TOMFOOLERY at the Aurora Fox Center
I went out in public. Yes, all the way outside of my house, to a public event, where there were strangers that I did not know, and I sat in a row of seats and watched these unfamiliar humans who, and I am not making this up, were in the same exact room as me. The event was Tomfoolery, a revue of the works of Tom Lehrer, at the Aurora Fox Arts Center, directed by Kenny Moten and executive produced by Helen Murray. I’ve seen a number of other productions at the Fox and never been disappointed so I was curious to see how this creative company would handle a pandemic-age production.
The Colorado state government has issued guidelines for safety and the prevention of COVID-19 and the Fox appears to have followed all of them. Their website offers the details of their health and safety plan, including a 28-page document with full details of their campus’s reopening strategy, which is 28 pages more than the federal government has managed to produce. It seems to be a thoughtful and effective endeavor, although the total effect is a bit eerie and strange. But then, this entire year is eerie and strange. When attending previous productions at the Fox, the lobby has been crowded and the place hums with pre-show energy. Now, with the concession stand closed (the manager informed me to “have my drinks before I arrive”), 25% seating capacity, plastic barriers erected…it’s a different feeling. My escort and I snapped our mask elastics behind our ears, wrote our names and phone numbers in the contact tracing log, did the touchless ticket check-in, received a highlighted route map to our socially-distant seats, picked up the single-use playbills, and walked down the one-way hallway to our seats. The theater was, it almost goes without saying, three-quarters empty. Lights down, curtain up.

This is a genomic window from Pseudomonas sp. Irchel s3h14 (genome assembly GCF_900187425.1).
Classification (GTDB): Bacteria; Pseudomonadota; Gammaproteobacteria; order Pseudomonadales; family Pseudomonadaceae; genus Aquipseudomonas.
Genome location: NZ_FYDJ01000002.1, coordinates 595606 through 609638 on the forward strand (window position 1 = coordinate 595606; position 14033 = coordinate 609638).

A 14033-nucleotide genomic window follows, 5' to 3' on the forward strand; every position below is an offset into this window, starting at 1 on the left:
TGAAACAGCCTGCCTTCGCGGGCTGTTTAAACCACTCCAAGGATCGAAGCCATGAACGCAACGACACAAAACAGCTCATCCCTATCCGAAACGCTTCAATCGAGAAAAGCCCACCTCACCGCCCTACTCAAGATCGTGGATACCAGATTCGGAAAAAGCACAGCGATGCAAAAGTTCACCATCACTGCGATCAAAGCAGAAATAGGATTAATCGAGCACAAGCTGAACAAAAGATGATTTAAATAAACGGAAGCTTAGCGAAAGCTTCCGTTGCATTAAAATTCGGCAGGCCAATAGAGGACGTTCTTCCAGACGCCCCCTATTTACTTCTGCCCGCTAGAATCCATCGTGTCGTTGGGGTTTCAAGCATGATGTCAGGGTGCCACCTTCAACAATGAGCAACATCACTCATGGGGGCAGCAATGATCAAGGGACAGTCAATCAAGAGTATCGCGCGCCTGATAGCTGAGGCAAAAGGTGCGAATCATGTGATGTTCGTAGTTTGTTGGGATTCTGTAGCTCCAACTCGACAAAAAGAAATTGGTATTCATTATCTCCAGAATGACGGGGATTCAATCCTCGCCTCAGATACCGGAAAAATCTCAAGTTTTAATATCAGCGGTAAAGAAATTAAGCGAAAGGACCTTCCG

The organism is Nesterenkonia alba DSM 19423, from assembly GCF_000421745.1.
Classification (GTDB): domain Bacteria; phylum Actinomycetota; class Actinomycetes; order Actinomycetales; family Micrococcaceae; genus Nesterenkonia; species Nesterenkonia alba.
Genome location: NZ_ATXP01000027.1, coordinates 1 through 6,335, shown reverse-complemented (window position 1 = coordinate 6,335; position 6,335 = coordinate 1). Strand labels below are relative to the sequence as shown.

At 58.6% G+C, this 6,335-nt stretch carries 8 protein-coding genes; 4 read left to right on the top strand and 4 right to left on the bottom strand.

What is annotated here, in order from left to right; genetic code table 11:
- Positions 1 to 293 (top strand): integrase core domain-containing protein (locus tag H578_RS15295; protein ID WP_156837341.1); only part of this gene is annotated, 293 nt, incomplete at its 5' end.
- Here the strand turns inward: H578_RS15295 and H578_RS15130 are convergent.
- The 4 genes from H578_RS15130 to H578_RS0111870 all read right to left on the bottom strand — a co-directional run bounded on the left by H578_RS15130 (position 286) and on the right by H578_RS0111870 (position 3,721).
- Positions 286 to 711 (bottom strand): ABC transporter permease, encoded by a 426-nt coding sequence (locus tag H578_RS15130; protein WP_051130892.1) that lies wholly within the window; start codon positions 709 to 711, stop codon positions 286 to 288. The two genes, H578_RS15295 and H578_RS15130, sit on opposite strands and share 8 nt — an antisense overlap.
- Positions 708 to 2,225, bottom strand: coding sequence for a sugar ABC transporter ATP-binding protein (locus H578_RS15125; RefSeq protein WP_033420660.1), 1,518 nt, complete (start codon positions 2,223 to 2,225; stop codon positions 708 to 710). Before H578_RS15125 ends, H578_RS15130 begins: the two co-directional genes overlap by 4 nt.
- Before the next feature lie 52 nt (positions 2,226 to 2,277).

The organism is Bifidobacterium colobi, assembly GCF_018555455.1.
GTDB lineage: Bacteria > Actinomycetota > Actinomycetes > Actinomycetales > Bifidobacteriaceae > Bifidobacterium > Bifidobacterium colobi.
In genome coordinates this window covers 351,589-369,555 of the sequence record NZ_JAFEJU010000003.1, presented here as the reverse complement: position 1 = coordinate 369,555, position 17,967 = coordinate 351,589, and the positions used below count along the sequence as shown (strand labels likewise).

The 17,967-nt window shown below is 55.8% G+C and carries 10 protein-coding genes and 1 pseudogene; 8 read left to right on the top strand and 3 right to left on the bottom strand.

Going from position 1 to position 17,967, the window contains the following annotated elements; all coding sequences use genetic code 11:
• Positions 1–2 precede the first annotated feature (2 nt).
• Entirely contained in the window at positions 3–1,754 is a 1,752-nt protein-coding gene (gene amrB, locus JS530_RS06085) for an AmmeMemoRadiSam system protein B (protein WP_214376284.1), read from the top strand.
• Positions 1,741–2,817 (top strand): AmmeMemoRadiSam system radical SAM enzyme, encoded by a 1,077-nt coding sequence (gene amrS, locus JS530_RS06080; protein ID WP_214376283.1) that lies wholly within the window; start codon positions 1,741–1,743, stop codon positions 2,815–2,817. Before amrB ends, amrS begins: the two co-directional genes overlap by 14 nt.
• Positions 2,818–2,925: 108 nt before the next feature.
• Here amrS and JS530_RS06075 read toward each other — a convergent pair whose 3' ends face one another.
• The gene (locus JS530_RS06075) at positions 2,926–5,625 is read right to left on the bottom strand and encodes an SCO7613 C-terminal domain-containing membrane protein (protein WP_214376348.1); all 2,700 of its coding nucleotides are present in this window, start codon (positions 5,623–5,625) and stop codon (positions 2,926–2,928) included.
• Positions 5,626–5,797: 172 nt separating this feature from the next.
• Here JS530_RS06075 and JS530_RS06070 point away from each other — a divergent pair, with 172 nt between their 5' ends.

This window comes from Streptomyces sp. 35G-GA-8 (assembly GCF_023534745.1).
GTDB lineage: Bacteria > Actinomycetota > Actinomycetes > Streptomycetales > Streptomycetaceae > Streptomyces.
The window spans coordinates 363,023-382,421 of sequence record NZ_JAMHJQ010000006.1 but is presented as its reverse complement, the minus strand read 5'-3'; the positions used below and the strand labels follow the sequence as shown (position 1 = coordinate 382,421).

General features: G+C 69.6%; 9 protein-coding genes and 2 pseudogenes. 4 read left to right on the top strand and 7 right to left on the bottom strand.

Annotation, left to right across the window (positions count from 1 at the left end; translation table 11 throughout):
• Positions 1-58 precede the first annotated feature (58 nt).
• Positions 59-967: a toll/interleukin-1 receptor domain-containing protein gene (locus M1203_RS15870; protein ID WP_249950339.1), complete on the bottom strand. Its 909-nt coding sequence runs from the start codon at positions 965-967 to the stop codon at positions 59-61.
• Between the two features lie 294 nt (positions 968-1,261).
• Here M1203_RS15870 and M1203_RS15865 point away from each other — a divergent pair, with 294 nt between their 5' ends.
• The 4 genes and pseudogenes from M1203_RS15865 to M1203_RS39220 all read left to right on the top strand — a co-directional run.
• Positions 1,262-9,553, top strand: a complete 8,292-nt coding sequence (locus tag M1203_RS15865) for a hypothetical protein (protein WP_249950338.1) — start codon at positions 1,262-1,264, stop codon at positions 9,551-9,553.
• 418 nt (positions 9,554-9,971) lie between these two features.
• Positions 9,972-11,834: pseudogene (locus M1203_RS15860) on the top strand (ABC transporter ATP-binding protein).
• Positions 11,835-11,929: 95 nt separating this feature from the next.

Tom Lehrer is a mathematician and musical satirist whose arguably most-famous work is a ditty called “Poisoning Pigeons in the Park.” While his career is definitely a work of its time–he got started selling his albums by mail-order via letters with postage stamps–the production has staged the revue in our very-specific current moment. The stage set was four cubes that surely must have been intended to mimic a Zoom room. The time was now. The event was Quarantine. The players were four characters (student (Moses Brown), nurse (Corey Exline), writer (Valerie Igoe), “bookworm” (Tim Howard)) all managing isolation, boredom and panic in their own way, in their own sweatpants. (The nurse surviving on box wine and a wand vibrator was a little *too* close to home, thank you.) The characters did not speak amongst themselves or to the audience–narration and transitions were provided by a voiceover (a gravelly Beau Bisson)–they just sang, which is uphill work through a mask. The masked songs were a bit muffled, just like all interpersonal exchanges these days. The performers did sing most of the numbers unmasked, a safe 25+ feet from the audience. Blocking tape on the stage deck (little marks, usually negligible to the audience, that guide the performers to their assigned spots) has been part of stage productions since forever, but it took on a bittersweet edge because we all now obey the blocking tape and signage pasted onto sidewalks and flooring. We hit our social-distancing marks and say our mask-muffled lines, just like the actors.